The Borough of Reading has a population of 163,100. It is represented in Parliament by two members, has been continuously represented there since 1295. For ceremonial purposes the town is in the county of Berkshire and has served as its county town since 1867 sharing this status with Abingdon-on-Thames. Reading may date back to the Roman occupation of Britain as a trading port for Calleva Atrebatum. However, the first clear evidence for Reading as a settlement dates from the 8th century, when the town came to be known as Readingum; the name comes from the Readingas, an Anglo-Saxon tribe whose name means Reada's People in Old English, or less the Celtic Rhydd-Inge, meaning Ford over the River. In late 870, an army of Danes set up camp at Reading. On 4 January 871, in the first Battle of Reading, King Ethelred and his brother Alfred the Great attempted unsuccessfully to breach the Danes' defences; the battle is described in the Anglo-Saxon Chronicle, that account provides the earliest known written record of the existence of Reading.
The Danes remained in Reading until late in 871, when they retreated to their winter quarters in London. After the Battle of Hastings and the Norman conquest of England, William the Conqueror gave land in and around Reading to his foundation of Battle Abbey. In its 1086 Domesday Book listing, the town was explicitly described as a borough; the presence of six mills is recorded: four on land belonging to the king and two on the land given to Battle Abbey. Reading Abbey was founded in 1121 by Henry I, buried within the Abbey grounds; as part of his endowments, he gave the abbey his lands in Reading, along with land at Cholsey. It is not known how badly Reading was affected by the Black Death that swept through England in the 14th century, but it is known that the abbot of Reading Abbey, Henry of Appleford, was one of its victims in 1361, that nearby Henley lost 60% of its population; the Abbey was destroyed in 1538 during Henry VIII's dissolution of the monasteries. The last abbot, Hugh Cook Faringdon, was subsequently tried and convicted of high treason and hanged and quartered in front of the Abbey Church.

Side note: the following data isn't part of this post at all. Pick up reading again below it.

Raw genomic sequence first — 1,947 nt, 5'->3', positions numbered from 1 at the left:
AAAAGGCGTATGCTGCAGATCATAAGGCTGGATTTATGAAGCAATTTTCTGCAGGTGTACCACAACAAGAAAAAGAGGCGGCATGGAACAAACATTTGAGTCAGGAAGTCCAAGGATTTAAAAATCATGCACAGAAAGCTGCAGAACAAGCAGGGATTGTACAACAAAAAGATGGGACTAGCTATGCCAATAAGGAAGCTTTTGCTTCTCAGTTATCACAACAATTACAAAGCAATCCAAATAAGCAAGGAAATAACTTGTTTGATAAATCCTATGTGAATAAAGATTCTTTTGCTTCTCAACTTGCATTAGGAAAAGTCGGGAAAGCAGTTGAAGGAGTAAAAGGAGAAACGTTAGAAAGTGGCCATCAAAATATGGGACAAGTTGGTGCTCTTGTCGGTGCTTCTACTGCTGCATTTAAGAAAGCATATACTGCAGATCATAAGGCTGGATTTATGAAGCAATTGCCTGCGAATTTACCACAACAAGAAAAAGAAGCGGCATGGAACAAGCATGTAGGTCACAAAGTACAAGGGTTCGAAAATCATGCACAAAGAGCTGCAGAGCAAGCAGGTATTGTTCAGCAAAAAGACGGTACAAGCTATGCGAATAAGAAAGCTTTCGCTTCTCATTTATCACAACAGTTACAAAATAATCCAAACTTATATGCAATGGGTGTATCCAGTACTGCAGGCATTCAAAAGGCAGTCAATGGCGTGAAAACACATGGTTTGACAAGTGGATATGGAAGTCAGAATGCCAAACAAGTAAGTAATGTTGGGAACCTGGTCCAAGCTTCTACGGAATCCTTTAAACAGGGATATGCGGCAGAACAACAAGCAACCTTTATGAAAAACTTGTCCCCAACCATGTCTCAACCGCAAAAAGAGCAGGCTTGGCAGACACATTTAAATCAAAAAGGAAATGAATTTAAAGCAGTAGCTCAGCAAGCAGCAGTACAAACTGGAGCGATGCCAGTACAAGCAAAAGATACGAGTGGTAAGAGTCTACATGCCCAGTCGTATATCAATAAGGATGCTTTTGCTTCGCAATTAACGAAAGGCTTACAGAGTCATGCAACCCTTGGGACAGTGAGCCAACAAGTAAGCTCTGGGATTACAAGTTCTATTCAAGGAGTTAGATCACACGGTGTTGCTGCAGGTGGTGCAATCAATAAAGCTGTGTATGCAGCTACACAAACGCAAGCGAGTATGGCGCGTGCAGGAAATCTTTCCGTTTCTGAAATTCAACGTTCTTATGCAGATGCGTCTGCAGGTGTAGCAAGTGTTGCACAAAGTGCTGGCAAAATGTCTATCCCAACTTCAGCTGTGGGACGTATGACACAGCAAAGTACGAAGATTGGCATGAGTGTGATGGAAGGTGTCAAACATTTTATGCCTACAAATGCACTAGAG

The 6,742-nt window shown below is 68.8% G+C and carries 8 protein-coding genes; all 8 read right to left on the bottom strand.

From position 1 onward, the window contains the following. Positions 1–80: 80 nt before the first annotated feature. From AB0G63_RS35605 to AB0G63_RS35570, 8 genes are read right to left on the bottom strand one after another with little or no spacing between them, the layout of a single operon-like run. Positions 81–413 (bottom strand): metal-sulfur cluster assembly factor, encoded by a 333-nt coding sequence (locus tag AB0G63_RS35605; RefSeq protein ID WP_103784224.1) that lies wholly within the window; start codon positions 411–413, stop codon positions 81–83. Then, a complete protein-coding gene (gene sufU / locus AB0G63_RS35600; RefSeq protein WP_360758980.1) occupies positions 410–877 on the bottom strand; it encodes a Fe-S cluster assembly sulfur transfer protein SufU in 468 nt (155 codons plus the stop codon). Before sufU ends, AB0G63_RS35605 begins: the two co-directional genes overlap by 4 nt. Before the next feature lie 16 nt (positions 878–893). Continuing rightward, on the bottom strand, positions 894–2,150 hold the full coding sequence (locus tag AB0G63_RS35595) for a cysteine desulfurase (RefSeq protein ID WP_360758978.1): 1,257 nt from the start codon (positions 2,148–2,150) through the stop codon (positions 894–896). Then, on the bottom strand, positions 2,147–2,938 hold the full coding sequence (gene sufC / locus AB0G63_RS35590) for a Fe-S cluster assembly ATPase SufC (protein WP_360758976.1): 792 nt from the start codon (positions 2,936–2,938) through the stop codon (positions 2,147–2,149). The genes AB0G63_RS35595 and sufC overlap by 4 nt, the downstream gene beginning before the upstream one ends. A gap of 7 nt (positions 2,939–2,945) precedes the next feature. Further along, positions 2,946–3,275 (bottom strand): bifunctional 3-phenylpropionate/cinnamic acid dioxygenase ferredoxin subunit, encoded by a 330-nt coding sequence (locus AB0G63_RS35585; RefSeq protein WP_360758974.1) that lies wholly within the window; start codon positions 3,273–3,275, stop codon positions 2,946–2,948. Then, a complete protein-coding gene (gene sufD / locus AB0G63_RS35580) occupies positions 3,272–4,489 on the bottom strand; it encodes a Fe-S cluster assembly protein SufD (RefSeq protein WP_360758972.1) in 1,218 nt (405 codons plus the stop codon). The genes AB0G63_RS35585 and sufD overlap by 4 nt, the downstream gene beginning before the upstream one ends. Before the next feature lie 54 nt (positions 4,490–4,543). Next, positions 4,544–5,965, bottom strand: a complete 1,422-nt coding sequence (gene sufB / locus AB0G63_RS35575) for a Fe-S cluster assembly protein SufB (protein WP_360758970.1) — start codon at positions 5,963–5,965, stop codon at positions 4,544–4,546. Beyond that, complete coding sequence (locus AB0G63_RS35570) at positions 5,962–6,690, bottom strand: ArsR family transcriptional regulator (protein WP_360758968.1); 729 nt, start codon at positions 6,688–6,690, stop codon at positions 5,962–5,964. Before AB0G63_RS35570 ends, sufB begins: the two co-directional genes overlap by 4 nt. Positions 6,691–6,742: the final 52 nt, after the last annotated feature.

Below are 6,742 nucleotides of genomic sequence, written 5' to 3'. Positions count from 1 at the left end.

By 1525, Reading was the largest town in Berkshire, tax returns show that Reading was the 10th largest town in England when measured by taxable wealth. By 1611, it had a population of over 5000 and had grown rich on its trade in cloth, as instanced by the fortune made by local merchant John Kendrick. Reading played an important role during the English Civil War. Despite its fortifications, it had a Royalist garrison imposed on it in 1642; the subsequent Siege of Reading by Parliamentary forces succeeded in April 1643. The town's cloth trade was badly damaged, the town's economy did not recover until the 20th century. Reading played a significant role during the Revolution of 1688: the second Battle of Reading was the only substantial military action of the campaign; the 18th century saw the beginning of a major iron works in the town and the growth of the brewing trade for which Reading was to become famous. Reading's trade benefited from better designed turnpike roads which helped it establish its location on the major coaching routes from London to Oxford and the West Country.
In 1723, despite considerable local opposition, the Kennet Navigation opened the River Kennet to boats as far as Newbury. O
A cutter is a small to medium-sized vessel, depending on its role and definition. It was a smallish single- or double-masted, decked sailcraft designed for speed rather than capacity; as such, it was gaff-rigged, with two or more headsails and a bowsprit of some length, with a mast sometimes set farther back than on a sloop. While a workboat, as used by harbor pilots, the military, privateers, sailing cutters today are most fore-and-aft rigged private yachts. Powered cutters vary in size depending on their function, with small boats for ferrying passengers between larger craft and shore sometimes referred to as cutters, rugged smallish vessels serving the traditional role of delivering harbor pilots, large ocean-going U. S. Coast Guard or UK Border Force ships referred to as cutters by tradition. Open oared cutters were carried aboard 18th century naval vessels and rowed by pairs of men sitting side-by-side on benches. A similar form that evolved among London watermen remains in use today in club racing.